The distributed future will combine the best of both worlds

Approximately 20 years ago, the first PC transformed the modern workplace. The PC was cheap enough to become pervasive, and because PCs could run applications locally, much of the technological innovation of the past 20 years has occurred in the PC space.

Well, this scenario is Microsoft's version of history, anyway. Companies such as Oracle and Sun Microsystems might argue that the PC has caused as many problems as it has solved, largely because of the sheer number of machine-configuration possibilities.

The OS Is the Platform
Another interesting phenomenon emerged with the PC: Corporations and consumers will pay for the OS that drives the hardware. Consequently, OSs, which had been bundled for free with hardware, became the platform. Microsoft has rarely passed up a good business opportunity, but the company needed the retail success of DOS 5.0 and Windows 3.0 to become a platform supplier. Today, Microsoft's Windows and Office platforms represent more than 90 percent of the company's revenue. So, Microsoft has an interest in keeping these platforms successful.

Microsoft's financial standing aside, good reasons exist for OSs and even application suites to develop into platforms. For example, users demand powerful new features and enabling technology, and developers can provide this technology more quickly for software than for hardware. This reality doesn't negate hardware's importance, but software has driven most of the growth in the PC industry.

Now, in 2001, the unfettered growth of the software market has caught up with us. Most companies don't regularly upgrade their hardware, and the latest versions of Windows and Office don't run well on the Pentium 75 systems that seemed so powerful in 1996. For many companies, the treadmill of perpetual software and hardware upgrades doesn't make sense anymore. Many solutions that offer a longer lifetime and lower cost have appeared, and some of these solutions come from surprising sources.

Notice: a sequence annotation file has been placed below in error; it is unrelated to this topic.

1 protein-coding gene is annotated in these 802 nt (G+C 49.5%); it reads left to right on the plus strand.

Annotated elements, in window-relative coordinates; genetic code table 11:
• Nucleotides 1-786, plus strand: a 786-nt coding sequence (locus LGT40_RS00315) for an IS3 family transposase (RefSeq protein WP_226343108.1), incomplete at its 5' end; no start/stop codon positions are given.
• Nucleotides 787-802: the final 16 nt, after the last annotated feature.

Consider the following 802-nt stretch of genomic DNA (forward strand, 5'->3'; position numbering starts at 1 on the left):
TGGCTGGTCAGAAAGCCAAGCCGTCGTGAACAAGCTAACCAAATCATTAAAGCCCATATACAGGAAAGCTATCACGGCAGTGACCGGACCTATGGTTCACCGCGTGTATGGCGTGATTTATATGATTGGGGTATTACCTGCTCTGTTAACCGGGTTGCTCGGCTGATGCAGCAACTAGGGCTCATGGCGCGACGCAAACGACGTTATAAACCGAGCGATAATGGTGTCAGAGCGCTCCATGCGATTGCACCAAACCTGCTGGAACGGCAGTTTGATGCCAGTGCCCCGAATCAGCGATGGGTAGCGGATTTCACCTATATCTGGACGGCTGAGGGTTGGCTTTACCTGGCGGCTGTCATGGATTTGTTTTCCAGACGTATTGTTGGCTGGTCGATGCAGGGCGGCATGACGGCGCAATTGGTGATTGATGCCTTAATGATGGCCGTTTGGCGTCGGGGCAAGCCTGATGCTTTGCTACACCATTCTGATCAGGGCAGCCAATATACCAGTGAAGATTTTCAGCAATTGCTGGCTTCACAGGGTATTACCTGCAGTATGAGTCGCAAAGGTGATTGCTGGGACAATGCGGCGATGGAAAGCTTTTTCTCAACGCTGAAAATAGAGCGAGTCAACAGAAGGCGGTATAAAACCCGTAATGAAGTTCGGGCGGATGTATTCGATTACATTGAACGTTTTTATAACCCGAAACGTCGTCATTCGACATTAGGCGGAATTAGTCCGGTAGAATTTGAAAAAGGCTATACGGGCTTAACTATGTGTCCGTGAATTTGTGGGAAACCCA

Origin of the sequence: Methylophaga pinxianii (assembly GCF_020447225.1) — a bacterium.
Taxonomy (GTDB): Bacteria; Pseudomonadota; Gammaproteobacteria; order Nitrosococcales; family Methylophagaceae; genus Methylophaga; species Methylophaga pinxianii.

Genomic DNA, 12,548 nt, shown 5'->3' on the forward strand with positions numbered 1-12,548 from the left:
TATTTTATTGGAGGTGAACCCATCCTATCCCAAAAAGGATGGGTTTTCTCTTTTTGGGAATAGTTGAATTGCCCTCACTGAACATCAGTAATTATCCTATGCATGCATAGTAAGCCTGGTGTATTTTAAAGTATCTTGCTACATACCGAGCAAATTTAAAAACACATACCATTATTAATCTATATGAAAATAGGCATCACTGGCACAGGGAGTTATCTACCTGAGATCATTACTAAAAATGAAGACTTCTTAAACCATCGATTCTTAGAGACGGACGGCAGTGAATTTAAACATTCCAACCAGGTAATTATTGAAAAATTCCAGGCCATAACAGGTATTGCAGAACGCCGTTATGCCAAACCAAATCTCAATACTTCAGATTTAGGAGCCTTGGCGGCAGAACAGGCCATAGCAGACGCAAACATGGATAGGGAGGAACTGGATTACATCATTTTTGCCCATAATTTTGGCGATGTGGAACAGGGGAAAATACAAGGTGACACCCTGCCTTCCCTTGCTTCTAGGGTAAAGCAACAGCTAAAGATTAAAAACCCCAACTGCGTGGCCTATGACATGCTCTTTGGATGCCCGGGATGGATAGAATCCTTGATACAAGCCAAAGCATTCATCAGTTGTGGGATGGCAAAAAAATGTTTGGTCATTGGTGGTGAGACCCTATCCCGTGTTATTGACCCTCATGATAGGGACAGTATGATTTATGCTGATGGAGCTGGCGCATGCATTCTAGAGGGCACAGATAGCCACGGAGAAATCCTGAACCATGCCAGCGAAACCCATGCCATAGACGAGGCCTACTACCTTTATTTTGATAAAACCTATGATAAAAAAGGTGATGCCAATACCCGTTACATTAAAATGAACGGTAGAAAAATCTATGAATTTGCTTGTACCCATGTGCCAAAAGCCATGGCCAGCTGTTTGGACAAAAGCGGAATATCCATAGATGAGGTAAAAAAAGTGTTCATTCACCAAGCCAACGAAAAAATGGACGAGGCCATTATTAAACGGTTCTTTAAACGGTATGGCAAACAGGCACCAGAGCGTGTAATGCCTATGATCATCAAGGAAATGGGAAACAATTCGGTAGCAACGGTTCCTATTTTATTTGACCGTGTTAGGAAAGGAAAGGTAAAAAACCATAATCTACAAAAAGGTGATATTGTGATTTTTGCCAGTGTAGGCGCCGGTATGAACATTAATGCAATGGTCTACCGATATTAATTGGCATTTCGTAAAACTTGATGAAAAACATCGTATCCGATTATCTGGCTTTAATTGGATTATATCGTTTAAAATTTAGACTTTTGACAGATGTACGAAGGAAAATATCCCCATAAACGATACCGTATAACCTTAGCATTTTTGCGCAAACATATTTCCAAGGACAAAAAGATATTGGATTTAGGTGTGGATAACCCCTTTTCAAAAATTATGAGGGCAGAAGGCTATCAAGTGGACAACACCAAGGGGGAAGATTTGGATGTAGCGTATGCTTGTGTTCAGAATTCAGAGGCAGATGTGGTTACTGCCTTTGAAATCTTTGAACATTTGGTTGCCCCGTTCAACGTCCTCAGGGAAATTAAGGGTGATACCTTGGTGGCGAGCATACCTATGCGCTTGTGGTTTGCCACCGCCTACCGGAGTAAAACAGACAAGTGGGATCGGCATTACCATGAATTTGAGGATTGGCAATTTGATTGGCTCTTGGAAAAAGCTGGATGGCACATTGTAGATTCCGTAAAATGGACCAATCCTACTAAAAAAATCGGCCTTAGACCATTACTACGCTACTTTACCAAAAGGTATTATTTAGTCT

Distributed Computing Rules
In one corner, we have Microsoft, which must support the hundreds of millions of people who have invested in Windows desktops and servers. But Microsoft now faces newly reinvigorated big-iron companies such as Sun, who can point to the distributed computing model that the Internet has made possible and say, "We were right all the time. Told you so." And sure enough, in the other corner, Sun, Oracle, and other companies offer bulletproof, scalable distributed solutions that can handle the most demanding tasks. But these companies aren't excited about rich clients, the province of Microsoft and Windows. The big-iron solution gives users a thin client (possibly Java-based) and keeps all the processing power on the server. And guess what? That kind of product is what Sun and Oracle have been making for 20 years.

But Microsoft is no less cynical. To continue the success of its core platforms, Microsoft is retrofitting them to work in a distributed environment—not engineering a new solution (which would probably look suspiciously similar to Sun's products). But this situation isn't entirely bad. Microsoft has the popular vote: Most people would never give up their desktop-based power for a thin-client solution. Offering rich, integrated solutions such as MSN Explorer or Office on a thin client is impossible. Or is it? Office Online delivers Office over a Windows 2000 Server Terminal Services network to thin clients, and Office Online uses a computing model that's oddly reminiscent of Sun's work to deliver Microsoft's platforms to thin clients.

In the end, Microsoft's ideal solution—powerful servers coupled with rich Windows-based clients—will probably prevail. But don't dismiss Sun and its peers. The key is to maintain innovation on the client as we move to the distributed future. Just don't call it the post-PC era. I think that, for better or worse, the PC is going to be with us for quite a while.